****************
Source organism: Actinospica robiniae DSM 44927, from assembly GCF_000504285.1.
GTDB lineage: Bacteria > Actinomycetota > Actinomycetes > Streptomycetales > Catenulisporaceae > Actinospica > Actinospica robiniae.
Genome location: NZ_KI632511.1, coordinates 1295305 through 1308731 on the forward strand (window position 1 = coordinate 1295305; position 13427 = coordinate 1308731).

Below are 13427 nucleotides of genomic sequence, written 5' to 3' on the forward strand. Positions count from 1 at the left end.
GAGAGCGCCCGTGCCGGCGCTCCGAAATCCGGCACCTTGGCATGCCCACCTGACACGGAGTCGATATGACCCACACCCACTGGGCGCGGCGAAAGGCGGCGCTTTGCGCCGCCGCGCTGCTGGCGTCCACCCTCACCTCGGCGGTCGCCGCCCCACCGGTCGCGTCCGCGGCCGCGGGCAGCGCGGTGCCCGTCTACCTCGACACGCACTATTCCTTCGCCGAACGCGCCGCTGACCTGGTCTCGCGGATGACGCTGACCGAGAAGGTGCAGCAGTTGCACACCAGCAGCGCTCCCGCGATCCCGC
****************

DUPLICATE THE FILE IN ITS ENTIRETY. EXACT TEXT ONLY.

Source organism: Actinospica robiniae DSM 44927, from assembly GCF_000504285.1.
GTDB lineage: Bacteria > Actinomycetota > Actinomycetes > Streptomycetales > Catenulisporaceae > Actinospica > Actinospica robiniae.
Genome location: NZ_KI632511.1, coordinates 1295305 through 1308731 on the forward strand (window position 1 = coordinate 1295305; position 13427 = coordinate 1308731).

Below are 13427 nucleotides of genomic sequence, written 5' to 3' on the forward strand. Positions count from 1 at the left end.
GAGAGCGCCCGTGCCGGCGCTCCGAAATCCGGCACCTTGGCATGCCCACCTGACACGGAGTCGATATGACCCACACCCACTGGGCGCGGCGAAAGGCGGCGCTTTGCGCCGCCGCGCTGCTGGCGTCCACCCTCACCTCGGCGGTCGCCGCCCCACCGGTCGCGTCCGCGGCCGCGGGCAGCGCGGTGCCCGTCTACCTCGACACGCACTATTCCTTCGCCGAACGCGCCGCTGACCTGGTCTCGCGGATGACGCTGACCGAGAAGGTGCAGCAGTTGCACACCAGCAGCGCTCCCGCGATCCCGC